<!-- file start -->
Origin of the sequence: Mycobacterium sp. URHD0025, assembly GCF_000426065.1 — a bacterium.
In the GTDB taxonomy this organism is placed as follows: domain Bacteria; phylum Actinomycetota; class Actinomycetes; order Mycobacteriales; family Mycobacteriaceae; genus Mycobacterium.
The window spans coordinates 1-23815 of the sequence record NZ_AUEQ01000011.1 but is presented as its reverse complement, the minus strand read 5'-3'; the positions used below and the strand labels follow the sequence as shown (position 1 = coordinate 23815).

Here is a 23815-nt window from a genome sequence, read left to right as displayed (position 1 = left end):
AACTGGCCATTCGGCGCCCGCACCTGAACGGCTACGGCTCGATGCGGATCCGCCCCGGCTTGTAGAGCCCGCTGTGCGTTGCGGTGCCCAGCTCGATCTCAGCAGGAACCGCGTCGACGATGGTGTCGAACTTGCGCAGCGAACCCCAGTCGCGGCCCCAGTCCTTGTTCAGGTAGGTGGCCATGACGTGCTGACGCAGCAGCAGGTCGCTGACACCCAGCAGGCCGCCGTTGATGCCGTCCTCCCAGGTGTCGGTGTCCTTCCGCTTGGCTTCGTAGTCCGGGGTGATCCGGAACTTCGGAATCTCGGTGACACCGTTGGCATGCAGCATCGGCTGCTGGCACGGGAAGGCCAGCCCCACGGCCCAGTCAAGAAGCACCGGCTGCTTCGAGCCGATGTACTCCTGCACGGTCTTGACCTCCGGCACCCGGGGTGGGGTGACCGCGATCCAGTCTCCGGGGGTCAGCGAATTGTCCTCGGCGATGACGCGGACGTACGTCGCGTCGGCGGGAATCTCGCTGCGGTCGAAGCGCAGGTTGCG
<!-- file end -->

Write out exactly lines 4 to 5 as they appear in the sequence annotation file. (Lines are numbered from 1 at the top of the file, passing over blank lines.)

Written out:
Here is a 23815-nt window from a genome sequence, read left to right as displayed (position 1 = left end):
AACTGGCCATTCGGCGCCCGCACCTGAACGGCTACGGCTCGATGCGGATCCGCCCCGGCTTGTAGAGCCCGCTGTGCGTTGCGGTGCCCAGCTCGATCTCAGCAGGAACCGCGTCGACGATGGTGTCGAACTTGCGCAGCGAACCCCAGTCGCGGCCCCAGTCCTTGTTCAGGTAGGTGGCCATGACGTGCTGACGCAGCAGCAGGTCGCTGACACCCAGCAGGCCGCCGTTGATGCCGTCCTCCCAGGTGTCGGTGTCCTTCCGCTTGGCTTCGTAGTCCGGGGTGATCCGGAACTTCGGAATCTCGGTGACACCGTTGGCATGCAGCATCGGCTGCTGGCACGGGAAGGCCAGCCCCACGGCCCAGTCAAGAAGCACCGGCTGCTTCGAGCCGATGTACTCCTGCACGGTCTTGACCTCCGGCACCCGGGGTGGGGTGACCGCGATCCAGTCTCCGGGGGTCAGCGAATTGTCCTCGGCGATGACGCGGACGTACGTCGCGTCGGCGGGAATCTCGCTGCGGTCGAAGCGCAGGTTGCG